Other than that, there’s no reason to not be going small at this point. Derrick White has been a revelation off the bench shooting threes recently, and by limiting his minutes, Boston is only making things easier on Golden State. He’s a far better scheme fit against Golden State than he was against teams like Milwaukee Bucks and Miami Heat.

Not only does White help the Boston Celtics accomplish what they want on offense by providing more spacing, but he can stick with Golden State’s most dangerous perimeter threats as well. Grant Williams is another guy who could be an option, but he hasn’t been all that great defensively to start, even though he remains a solid perimeter shooter on the other end.

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The main defensive problem in Game 2 was Golden State using Green to create space at the perimeter on screening actions. It’s a very simple concept; Green screens at the perimeter, giving the ballhandler space to either shoot a three, or hit Green as he rolls to the paint. The Warriors have enough shooting where you cannot really slide off of other guys at the perimeter to help, so it puts a ton of pressure on two players while the rest of the defense is stuck where they are.

Keeping Robert Williams (or Theis, who found himself on the court in these situations for reasons that I cannot explain) on the floor in these situations is detrimental. Al Horford and Grant Williams can kind of make Golden State earn their money in these situations, and they are going to need to work way harder for their baskets than they did in Game 2.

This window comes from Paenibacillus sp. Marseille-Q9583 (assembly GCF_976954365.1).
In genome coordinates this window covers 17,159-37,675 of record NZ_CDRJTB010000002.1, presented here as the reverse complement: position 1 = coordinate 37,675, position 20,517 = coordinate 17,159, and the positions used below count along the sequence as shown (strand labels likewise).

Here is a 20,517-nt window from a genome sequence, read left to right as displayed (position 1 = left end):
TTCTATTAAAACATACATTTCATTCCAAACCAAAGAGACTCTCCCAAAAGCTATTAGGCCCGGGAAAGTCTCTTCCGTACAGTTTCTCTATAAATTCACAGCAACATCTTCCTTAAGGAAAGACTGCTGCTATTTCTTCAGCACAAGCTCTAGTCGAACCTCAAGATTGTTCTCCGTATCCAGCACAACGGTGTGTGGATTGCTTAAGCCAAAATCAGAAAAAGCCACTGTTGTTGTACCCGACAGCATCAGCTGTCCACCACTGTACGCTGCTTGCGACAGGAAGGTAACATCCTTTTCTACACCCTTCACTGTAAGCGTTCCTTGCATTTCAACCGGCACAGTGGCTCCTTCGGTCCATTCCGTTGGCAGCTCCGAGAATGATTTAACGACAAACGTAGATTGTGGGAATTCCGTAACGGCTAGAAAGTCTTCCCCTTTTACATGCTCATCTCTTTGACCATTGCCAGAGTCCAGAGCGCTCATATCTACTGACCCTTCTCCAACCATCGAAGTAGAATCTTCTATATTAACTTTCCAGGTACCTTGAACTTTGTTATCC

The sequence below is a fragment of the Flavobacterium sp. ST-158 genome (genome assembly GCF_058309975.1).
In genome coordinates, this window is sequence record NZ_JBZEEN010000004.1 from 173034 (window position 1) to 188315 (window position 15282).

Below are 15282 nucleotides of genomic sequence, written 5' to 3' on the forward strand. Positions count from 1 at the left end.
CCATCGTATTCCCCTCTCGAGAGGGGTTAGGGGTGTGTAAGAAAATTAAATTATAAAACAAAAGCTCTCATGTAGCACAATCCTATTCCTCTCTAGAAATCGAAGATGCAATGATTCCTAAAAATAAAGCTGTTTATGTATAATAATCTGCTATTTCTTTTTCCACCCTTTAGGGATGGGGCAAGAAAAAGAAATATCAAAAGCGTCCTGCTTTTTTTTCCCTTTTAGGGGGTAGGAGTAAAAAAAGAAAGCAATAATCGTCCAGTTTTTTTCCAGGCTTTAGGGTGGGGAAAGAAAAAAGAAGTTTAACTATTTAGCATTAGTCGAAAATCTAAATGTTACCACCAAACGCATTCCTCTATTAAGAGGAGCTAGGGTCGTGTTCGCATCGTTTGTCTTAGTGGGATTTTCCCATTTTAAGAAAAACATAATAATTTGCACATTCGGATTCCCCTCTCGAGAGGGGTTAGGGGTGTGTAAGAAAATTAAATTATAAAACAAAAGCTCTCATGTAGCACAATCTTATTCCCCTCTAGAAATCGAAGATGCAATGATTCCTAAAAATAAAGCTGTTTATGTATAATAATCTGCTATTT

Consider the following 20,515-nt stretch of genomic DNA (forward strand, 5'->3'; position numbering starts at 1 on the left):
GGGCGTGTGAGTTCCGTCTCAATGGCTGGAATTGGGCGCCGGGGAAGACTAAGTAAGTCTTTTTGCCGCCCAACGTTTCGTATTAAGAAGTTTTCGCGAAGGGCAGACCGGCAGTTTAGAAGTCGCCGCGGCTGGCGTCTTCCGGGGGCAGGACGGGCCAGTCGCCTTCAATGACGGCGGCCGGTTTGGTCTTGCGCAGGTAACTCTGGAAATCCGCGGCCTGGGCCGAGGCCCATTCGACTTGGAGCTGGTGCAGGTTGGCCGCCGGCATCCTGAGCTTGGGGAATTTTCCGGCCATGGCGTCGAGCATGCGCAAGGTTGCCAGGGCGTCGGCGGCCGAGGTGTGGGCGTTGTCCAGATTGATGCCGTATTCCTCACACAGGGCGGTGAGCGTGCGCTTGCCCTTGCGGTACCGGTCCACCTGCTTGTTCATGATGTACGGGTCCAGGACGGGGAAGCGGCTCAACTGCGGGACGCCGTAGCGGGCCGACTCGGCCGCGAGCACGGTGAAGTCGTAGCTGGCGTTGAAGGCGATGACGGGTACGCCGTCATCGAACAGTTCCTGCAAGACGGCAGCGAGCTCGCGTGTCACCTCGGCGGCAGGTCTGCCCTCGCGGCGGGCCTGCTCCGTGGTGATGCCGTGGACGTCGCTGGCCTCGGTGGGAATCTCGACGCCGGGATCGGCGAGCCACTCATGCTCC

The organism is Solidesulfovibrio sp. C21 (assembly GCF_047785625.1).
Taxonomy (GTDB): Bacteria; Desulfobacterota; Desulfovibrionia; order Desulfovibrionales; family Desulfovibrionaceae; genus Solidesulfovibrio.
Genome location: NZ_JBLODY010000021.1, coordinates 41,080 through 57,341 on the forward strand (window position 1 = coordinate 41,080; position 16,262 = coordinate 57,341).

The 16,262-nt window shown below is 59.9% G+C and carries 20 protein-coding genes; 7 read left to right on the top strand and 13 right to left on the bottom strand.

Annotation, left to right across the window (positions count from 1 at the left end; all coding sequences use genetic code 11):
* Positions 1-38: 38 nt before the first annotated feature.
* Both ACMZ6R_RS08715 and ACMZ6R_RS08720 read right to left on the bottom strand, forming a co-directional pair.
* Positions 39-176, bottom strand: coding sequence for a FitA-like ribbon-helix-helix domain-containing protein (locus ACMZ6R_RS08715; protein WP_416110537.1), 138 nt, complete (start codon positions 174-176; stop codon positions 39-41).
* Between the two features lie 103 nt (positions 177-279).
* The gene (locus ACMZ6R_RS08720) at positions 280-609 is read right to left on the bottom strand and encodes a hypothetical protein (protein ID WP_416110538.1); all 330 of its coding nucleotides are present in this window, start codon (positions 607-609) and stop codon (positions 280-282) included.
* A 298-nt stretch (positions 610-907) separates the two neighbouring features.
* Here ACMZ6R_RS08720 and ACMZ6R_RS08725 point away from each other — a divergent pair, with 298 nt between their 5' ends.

Based on what the Warriors did in Game 2, it may make sense to stick Jayson Tatum on Green and try to put Horford on Wiggins or whoever comes off the bench first for Golden State. The best case to counter a Steph Curry/Green pick-and-roll is going to be Tatum and Marcus Smart, because they can conceivably stick with both guys. Horford’s fit becomes more complicated, but he’s a good enough defender to make it work.

Assuming Looney still starts for the Warriors, it makes sense to keep Williams on the floor in a starting capacity and just try to match their minutes as best as possible. But with Green at center, Boston isn’t giving themselves any advantage by staying big. Even when it comes to rebounding, which should be a strength considering Horford, Williams, and Theis are all bigger than Green, Boston has been getting beaten on the glass when Green is in at center.

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The Boston Celtics best stretch of basketball this series came when they went small and dominated the perimeter on both ends of the floor. White has played well enough that this is a legitimate option that needs to be taken advantage of immediately moving forward. Golden State threw a good punch in Game 2, but Boston already had their answer in front of them, they just need to put it into play now.